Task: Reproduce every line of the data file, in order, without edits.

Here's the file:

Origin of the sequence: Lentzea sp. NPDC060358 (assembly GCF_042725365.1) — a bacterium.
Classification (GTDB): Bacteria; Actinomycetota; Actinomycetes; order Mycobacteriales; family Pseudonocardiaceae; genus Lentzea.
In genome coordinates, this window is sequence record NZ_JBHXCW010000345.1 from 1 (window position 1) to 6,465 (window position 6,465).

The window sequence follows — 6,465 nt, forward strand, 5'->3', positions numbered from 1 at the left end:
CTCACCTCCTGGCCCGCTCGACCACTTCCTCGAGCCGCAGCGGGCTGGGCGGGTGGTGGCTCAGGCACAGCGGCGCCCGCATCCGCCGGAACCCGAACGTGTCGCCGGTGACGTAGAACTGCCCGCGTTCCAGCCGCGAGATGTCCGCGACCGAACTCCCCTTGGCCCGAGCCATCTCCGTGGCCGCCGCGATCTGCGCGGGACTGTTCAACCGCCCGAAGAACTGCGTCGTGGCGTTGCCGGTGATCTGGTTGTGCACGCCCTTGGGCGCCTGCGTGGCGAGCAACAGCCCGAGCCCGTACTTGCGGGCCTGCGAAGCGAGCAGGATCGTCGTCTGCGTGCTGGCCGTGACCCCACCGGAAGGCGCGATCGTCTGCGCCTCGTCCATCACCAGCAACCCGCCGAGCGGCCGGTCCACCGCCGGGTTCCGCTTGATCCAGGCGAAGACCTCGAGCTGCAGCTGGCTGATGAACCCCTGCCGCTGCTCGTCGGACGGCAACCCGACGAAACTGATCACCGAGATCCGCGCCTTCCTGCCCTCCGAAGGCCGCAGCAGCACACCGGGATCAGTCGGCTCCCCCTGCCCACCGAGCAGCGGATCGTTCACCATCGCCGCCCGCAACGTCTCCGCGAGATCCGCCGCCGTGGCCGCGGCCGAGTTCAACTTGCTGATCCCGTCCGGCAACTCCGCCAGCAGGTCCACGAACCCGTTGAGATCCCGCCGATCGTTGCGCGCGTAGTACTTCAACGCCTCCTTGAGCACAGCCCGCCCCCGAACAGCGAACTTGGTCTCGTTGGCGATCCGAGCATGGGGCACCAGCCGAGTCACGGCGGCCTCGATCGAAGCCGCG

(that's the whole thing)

Origin of the sequence: Lentzea sp. NPDC060358 (assembly GCF_042725365.1) — a bacterium.
Classification (GTDB): Bacteria; Actinomycetota; Actinomycetes; order Mycobacteriales; family Pseudonocardiaceae; genus Lentzea.
In genome coordinates, this window is sequence record NZ_JBHXCW010000345.1 from 1 (window position 1) to 6,465 (window position 6,465).

The window sequence follows — 6,465 nt, forward strand, 5'->3', positions numbered from 1 at the left end:
CTCACCTCCTGGCCCGCTCGACCACTTCCTCGAGCCGCAGCGGGCTGGGCGGGTGGTGGCTCAGGCACAGCGGCGCCCGCATCCGCCGGAACCCGAACGTGTCGCCGGTGACGTAGAACTGCCCGCGTTCCAGCCGCGAGATGTCCGCGACCGAACTCCCCTTGGCCCGAGCCATCTCCGTGGCCGCCGCGATCTGCGCGGGACTGTTCAACCGCCCGAAGAACTGCGTCGTGGCGTTGCCGGTGATCTGGTTGTGCACGCCCTTGGGCGCCTGCGTGGCGAGCAACAGCCCGAGCCCGTACTTGCGGGCCTGCGAAGCGAGCAGGATCGTCGTCTGCGTGCTGGCCGTGACCCCACCGGAAGGCGCGATCGTCTGCGCCTCGTCCATCACCAGCAACCCGCCGAGCGGCCGGTCCACCGCCGGGTTCCGCTTGATCCAGGCGAAGACCTCGAGCTGCAGCTGGCTGATGAACCCCTGCCGCTGCTCGTCGGACGGCAACCCGACGAAACTGATCACCGAGATCCGCGCCTTCCTGCCCTCCGAAGGCCGCAGCAGCACACCGGGATCAGTCGGCTCCCCCTGCCCACCGAGCAGCGGATCGTTCACCATCGCCGCCCGCAACGTCTCCGCGAGATCCGCCGCCGTGGCCGCGGCCGAGTTCAACTTGCTGATCCCGTCCGGCAACTCCGCCAGCAGGTCCACGAACCCGTTGAGATCCCGCCGATCGTTGCGCGCGTAGTACTTCAACGCCTCCTTGAGCACAGCCCGCCCCCGAACAGCGAACTTGGTCTCGTTGGCGATCCGAGCATGGGGCACCAGCCGAGTCACGGCGGCCTCGATCGAAGCCGCG